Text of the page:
Wednesday, September 16, 2009

Bullying


BULLYING

"EEwwww, get him away, he has a disease!"....My son recounted his day at school. "Then he pushed me against the locker and told me I was "disgusting". The kids surrounded me, laughing and pointing."

"I don't like taking my shirt off Mom. But they make us in gym class. The kids always laugh at me, when they see my marks." All I could do was hold him. Letting him feel, his feelings.

Flashbacks of when I was younger, fluttered in my mind. I remember, like it was yesterday. I was walking home from school, when some boys began throwing rocks at me, from behind. "Why don't you look like the other girls?" They yelled. "You're so weird!" A rock was thrown again and hit the back of my head. I felt the rage building inside of me. I was crying and began walking fast and and faster. "Dear God, make them leave me alone!", I prayed.

My NF hadn't even really begun to show yet, but I was different. I was the short-haired, chubby girl, who wore glasses. I never fit in, with kids my own age....but I was so desperate to find a place, that I would soon find myself mixed in with the wrong crowd.

I continued to hold Braden, telling how sorry I was, that his feelings were hurt.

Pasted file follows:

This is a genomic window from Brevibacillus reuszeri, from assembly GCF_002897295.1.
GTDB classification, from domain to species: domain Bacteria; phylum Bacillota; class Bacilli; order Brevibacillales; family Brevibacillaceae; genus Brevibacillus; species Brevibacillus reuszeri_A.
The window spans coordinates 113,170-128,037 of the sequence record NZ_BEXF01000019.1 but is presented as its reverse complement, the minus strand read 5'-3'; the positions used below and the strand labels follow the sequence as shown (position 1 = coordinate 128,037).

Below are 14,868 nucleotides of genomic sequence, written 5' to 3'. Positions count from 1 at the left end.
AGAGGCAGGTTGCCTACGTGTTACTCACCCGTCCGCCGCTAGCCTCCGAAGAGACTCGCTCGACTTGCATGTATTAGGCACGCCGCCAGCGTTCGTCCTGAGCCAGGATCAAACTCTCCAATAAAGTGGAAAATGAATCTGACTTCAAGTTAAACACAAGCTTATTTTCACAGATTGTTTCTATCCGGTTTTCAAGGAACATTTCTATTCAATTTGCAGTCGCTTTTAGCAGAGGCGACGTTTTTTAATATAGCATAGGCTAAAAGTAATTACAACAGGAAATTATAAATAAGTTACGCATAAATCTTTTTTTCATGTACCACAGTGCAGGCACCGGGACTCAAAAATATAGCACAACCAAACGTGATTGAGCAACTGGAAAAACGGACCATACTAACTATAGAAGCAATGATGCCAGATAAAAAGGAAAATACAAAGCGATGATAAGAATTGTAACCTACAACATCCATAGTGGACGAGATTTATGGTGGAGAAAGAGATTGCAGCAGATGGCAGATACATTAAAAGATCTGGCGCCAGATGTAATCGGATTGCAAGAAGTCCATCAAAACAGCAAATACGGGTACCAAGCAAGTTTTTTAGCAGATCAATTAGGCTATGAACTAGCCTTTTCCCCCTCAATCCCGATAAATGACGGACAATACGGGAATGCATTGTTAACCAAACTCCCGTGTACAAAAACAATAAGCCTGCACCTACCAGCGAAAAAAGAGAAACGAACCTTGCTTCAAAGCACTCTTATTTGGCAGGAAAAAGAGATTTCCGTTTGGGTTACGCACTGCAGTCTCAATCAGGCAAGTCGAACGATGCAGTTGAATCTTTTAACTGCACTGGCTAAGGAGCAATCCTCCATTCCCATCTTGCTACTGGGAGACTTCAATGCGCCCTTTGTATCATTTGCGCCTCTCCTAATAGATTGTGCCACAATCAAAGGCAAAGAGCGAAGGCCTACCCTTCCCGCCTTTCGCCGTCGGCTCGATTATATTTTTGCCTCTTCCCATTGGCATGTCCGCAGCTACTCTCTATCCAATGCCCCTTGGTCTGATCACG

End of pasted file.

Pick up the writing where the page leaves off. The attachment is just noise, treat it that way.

School bullies are everywhere and no matter what the "school rules" are...it happens everyday. Kids get this rush of power, when they feel they can control another person's emotions. They think it's cool to be feared.

My talk with the school the following day, tried to assure me that this was NOT true....How the school has a "no - tolerance" bully rule. Well Golly Gee! Since it's a rule, then it must NEVER EVER happen, cause everyone obeys rules......

Braden had come to a point last year, where he was calling me from school on nearly a daily basis. He would tell me he was sick....and would actually make himself throw up, just so I would come and get him, and take him home.

On the drives home, he would perk up and ask to go to McDonald's....

The frequency of these calls, and the way Braden would react after being picked up, became so routine, that we began to question him. It took a while for him to open up and finally tell us what was happening at school.

Kids who bully, aren't going to do it, where the teachers can see. With Braden, the kids would do it in the bathrooms, or on the soccer field. Braden was tormented and teased. Bullies latch on, to anything THEY see as different. It could be NF, being short, chubby, having a limp.....etc. My son reacted in the only way he knew, would get him out of the situation.

As I look back, I may have missed some key signs.
According to www.stopbullyingnow.com


Some signs to look for:
  • The child comes home with torn, damaged, or missing pieces of clothing, books or other belongings.
  • The child has unexplained bruises, cuts or scratches.
  • The child seems afraid of going to school, walking to and from school, riding the school bus or taking part in organized activities with peers.